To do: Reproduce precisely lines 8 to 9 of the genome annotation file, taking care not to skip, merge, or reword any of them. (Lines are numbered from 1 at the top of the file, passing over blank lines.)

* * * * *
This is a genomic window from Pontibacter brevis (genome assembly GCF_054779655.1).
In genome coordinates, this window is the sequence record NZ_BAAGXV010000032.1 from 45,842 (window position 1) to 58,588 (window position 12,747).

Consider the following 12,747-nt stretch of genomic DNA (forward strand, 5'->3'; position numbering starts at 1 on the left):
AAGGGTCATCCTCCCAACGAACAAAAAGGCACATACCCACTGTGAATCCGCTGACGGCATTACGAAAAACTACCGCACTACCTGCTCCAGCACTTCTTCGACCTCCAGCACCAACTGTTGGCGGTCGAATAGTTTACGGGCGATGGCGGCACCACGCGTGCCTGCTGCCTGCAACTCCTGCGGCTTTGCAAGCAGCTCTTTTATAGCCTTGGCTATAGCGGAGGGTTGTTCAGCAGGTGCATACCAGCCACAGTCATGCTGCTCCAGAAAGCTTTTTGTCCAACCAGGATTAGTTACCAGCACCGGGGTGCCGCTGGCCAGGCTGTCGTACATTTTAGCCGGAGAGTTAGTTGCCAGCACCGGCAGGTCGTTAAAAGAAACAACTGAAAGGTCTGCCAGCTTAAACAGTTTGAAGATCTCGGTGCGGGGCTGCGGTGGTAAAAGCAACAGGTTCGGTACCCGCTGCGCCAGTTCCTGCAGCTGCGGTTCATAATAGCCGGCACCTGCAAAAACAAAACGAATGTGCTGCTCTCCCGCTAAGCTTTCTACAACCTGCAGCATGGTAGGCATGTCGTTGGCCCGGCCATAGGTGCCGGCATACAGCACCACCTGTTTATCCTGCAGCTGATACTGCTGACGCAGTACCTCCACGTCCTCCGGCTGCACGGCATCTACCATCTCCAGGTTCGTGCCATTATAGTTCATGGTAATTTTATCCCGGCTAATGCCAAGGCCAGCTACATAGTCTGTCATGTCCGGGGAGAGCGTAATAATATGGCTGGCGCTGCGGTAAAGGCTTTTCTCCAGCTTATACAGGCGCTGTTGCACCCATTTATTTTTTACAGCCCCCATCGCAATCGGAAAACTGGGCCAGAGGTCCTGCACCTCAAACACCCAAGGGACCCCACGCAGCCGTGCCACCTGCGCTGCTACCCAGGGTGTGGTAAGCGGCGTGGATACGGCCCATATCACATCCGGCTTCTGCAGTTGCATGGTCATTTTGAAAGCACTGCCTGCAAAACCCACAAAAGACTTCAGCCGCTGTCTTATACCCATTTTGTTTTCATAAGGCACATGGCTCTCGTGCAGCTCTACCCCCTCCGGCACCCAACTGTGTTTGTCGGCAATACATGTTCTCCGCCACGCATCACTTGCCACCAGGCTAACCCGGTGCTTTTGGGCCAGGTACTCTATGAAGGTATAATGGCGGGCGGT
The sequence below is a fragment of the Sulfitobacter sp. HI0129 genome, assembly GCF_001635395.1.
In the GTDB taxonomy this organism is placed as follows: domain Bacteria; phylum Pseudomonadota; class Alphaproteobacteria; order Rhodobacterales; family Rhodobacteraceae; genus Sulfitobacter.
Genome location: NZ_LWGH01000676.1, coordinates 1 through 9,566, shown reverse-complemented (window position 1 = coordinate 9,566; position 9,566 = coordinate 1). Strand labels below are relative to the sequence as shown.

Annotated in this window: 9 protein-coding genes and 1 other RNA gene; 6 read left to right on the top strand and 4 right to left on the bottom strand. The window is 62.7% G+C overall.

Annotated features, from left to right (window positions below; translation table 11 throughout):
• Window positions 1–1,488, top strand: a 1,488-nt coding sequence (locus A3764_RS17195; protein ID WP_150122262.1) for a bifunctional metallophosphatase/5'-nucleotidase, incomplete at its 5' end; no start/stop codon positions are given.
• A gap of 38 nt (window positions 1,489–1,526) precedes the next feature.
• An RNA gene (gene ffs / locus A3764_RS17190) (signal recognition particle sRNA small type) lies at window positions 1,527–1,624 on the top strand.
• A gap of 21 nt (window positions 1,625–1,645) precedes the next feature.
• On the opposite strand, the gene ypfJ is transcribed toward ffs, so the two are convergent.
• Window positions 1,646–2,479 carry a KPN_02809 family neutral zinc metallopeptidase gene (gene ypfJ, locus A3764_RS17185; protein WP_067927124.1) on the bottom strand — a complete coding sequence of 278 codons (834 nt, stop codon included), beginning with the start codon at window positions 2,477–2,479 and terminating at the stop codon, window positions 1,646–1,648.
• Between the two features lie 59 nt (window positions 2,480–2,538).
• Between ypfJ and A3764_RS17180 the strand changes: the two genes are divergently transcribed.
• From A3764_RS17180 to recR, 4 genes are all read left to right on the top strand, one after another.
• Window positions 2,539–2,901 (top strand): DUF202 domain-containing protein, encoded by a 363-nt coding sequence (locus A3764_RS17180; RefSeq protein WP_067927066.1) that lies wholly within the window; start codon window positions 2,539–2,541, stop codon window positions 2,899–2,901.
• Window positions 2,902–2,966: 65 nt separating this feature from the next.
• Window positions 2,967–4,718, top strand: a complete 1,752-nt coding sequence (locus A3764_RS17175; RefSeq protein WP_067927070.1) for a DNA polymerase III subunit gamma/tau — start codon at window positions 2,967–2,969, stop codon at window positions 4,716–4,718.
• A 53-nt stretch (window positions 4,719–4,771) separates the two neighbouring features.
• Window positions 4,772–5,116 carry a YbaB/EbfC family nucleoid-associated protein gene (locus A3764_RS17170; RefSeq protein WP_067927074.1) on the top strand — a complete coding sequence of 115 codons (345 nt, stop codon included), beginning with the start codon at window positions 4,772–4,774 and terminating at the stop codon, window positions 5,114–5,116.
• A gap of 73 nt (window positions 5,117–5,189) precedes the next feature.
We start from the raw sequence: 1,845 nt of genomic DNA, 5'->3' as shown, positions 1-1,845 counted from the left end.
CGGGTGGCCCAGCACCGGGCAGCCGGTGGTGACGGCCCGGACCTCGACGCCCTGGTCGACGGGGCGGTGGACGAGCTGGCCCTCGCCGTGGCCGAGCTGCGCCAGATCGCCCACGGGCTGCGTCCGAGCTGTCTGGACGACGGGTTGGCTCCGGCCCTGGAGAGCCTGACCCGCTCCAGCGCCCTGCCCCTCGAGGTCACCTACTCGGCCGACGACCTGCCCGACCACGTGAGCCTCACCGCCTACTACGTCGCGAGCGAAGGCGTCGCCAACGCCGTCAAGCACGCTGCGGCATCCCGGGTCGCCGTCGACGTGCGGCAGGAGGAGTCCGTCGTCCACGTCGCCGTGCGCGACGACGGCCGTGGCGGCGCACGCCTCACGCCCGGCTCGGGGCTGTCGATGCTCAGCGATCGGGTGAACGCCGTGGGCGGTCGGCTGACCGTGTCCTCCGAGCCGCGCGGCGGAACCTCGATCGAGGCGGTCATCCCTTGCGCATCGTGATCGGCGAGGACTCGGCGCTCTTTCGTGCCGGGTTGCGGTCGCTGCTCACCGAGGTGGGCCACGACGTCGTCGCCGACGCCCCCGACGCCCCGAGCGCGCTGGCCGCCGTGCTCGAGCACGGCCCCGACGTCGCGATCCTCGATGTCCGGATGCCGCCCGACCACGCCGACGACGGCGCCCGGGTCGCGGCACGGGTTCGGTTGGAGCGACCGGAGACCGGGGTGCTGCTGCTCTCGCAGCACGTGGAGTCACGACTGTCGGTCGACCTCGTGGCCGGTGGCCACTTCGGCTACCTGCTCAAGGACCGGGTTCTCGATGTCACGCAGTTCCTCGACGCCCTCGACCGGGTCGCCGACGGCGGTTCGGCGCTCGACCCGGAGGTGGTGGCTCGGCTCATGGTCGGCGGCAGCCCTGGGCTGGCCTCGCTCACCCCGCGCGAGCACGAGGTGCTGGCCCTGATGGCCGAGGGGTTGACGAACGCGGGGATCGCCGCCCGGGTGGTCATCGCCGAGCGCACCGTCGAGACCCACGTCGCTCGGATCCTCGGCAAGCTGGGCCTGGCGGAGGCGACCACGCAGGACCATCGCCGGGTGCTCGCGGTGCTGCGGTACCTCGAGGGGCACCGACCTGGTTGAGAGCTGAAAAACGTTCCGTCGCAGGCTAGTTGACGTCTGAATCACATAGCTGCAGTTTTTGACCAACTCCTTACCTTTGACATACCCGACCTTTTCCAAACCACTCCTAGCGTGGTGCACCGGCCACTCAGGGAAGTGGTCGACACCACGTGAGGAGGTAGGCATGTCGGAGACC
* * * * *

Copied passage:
Annotated in this window: 9 protein-coding genes and 1 other RNA gene; 6 read left to right on the top strand and 4 right to left on the bottom strand. The window is 62.7% G+C overall.

Annotated features, from left to right (window positions below; translation table 11 throughout):